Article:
Julian Assange to make 'balcony speech' from Ecuador embassy

Julian Assange Mr Assange wants to avoid extradition to Sweden

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Julian Assange is due to address his supporters from the Ecuadorean embassy in London, marking six months since he was granted asylum inside the building.

It will be the second time the WikiLeaks founder, who took refuge at the embassy in June, has delivered a message from the balcony.

He faces extradition to Sweden over sexual assault claims, which he denies.

Crowds are expected to gather outside the embassy in the Knightsbridge area to watch the speech.

Australian Mr Assange, 41 - whose Wikileaks website published a mass of leaked diplomatic cables embarrassing a number of countries - fears his extradition could lead to him being sent to the US and punished for releasing top secret documents.

Round-the-clock guard

Mr Assange delivered a message from a balcony in August, calling for an end to the diplomatic impasse that began when Ecuador's government granted him political asylum.

Sweden wants to question him over allegations that he sexually assaulted two female ex-Wikileaks supporters while he was in Stockholm to give a lecture in 2010.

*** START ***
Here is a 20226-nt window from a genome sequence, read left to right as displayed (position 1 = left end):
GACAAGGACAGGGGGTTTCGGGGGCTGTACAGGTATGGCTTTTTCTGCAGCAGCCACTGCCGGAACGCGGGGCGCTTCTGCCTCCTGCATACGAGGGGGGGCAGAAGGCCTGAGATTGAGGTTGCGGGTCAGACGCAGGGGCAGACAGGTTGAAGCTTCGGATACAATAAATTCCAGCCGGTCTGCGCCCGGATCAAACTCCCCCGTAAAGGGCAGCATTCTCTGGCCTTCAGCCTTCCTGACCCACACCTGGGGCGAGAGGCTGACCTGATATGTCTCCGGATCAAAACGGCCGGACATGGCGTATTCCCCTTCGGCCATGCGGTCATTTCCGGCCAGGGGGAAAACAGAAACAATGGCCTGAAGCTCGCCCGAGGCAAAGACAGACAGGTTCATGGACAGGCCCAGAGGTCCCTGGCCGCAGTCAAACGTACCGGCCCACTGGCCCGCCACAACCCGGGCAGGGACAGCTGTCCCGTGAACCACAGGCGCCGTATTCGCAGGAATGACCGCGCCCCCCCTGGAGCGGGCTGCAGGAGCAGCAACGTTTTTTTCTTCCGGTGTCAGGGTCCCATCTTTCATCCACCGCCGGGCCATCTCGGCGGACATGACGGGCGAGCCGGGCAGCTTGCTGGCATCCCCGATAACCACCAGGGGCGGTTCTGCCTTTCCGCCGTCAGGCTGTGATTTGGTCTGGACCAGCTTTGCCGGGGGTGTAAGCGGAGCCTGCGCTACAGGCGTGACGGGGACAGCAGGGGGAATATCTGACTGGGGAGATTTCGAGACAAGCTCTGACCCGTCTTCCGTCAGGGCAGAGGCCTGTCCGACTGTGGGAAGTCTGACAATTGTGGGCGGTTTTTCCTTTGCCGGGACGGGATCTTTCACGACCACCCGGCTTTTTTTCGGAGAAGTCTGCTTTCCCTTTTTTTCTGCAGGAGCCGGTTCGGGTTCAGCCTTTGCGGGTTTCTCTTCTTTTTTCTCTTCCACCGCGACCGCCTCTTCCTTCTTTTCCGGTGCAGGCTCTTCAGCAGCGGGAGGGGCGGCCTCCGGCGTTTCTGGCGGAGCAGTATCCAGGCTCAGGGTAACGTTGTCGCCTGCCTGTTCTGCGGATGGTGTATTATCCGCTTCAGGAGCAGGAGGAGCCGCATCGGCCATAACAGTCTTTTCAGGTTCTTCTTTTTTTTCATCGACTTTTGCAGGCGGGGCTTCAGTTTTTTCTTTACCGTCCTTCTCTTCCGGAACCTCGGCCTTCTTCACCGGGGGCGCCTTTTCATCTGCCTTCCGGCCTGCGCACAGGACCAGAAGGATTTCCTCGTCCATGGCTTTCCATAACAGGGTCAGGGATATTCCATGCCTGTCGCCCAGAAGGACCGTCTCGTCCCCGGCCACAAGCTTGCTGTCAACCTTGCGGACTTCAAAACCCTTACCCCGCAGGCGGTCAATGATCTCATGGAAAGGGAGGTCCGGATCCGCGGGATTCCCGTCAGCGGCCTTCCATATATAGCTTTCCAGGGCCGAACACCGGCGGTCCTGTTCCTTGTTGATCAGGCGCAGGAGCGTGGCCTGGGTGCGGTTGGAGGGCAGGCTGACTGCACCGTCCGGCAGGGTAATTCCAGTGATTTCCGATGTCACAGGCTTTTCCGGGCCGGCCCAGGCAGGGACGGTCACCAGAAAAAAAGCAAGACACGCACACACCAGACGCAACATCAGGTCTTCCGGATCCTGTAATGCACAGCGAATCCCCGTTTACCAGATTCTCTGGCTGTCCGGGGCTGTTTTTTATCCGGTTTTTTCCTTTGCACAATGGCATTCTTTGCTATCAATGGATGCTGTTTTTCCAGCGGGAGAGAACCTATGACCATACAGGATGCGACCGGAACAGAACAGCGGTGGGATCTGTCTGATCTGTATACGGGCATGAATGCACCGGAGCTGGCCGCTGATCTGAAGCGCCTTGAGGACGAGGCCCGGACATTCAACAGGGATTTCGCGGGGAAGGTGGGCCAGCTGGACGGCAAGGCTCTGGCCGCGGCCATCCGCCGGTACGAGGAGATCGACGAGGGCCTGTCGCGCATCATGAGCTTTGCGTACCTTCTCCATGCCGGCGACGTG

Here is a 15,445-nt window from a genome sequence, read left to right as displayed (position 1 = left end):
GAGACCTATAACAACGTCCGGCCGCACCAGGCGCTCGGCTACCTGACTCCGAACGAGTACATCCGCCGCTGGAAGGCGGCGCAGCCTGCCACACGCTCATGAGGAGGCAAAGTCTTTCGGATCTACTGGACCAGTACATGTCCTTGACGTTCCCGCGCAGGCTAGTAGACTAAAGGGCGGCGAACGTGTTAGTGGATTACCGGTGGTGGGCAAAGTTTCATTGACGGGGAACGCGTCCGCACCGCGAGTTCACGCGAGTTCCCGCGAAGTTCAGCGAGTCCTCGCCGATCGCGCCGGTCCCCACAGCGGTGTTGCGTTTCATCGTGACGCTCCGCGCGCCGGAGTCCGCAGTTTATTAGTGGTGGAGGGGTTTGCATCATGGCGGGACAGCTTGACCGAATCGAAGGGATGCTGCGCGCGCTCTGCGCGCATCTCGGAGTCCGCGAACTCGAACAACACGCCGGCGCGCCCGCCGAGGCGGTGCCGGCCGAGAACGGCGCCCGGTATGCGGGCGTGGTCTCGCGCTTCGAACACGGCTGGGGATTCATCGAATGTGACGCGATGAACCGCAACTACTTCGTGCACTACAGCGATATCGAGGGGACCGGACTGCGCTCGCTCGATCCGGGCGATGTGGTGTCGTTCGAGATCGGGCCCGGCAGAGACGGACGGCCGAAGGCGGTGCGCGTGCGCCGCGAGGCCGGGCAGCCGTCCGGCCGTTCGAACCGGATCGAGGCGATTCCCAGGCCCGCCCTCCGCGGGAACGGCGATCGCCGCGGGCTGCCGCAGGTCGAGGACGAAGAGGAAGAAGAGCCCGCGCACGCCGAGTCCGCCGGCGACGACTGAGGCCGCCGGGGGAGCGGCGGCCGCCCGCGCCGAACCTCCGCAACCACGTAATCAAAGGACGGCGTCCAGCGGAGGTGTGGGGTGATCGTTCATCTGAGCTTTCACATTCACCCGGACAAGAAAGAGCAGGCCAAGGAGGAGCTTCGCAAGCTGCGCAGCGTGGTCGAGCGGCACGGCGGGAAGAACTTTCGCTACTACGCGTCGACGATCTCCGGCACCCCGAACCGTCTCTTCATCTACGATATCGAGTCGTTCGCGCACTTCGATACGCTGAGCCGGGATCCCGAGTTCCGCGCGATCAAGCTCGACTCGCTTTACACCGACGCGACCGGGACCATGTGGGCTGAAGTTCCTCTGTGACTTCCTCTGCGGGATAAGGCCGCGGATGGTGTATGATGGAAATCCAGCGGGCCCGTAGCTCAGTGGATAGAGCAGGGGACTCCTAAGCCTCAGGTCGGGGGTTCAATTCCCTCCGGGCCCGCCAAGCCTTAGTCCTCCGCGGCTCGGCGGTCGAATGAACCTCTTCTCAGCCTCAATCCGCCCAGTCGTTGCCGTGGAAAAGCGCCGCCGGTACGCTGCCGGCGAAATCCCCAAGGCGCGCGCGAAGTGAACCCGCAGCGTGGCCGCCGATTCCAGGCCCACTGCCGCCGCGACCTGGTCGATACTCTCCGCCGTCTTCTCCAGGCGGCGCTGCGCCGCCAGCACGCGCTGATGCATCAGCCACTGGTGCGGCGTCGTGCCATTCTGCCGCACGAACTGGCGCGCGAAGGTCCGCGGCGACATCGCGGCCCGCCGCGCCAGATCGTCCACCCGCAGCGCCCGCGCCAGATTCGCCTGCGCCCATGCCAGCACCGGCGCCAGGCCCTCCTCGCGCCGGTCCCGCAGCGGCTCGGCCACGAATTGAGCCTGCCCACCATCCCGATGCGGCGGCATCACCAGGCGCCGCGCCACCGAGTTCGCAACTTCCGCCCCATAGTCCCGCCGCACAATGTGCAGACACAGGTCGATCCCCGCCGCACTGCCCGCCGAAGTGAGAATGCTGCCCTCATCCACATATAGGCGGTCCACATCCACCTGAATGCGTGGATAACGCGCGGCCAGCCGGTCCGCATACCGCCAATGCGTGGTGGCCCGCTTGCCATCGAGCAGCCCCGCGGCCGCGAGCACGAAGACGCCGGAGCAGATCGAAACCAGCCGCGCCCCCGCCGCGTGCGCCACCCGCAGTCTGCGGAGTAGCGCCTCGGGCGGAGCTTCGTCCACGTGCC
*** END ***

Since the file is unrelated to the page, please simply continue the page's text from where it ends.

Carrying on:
Mr Assange entered the embassy after the UK's Supreme Court dismissed his bid to reopen his appeal against extradition. It had given him a two-week grace period before extradition proceedings could start.

Mr Assange has been warned he will be arrested when he leaves the embassy for breaking the terms of his bail conditions, and officers from the Metropolitan Police continue to mount a round-the-clock guard on the building.

It is established international protocol that local police and security forces are not permitted to enter an embassy, unless they have the express permission of the ambassador.

In November, Mr Assange told journalists that a move by credit card companies to block the processing of donations to Wikileaks had cost the organisation more than £30m and had resulted in a 40% pay cut for staff.

He said the whistle-blowing website had lost 95% of its revenues and claimed right-wing US politicians were behind the block.

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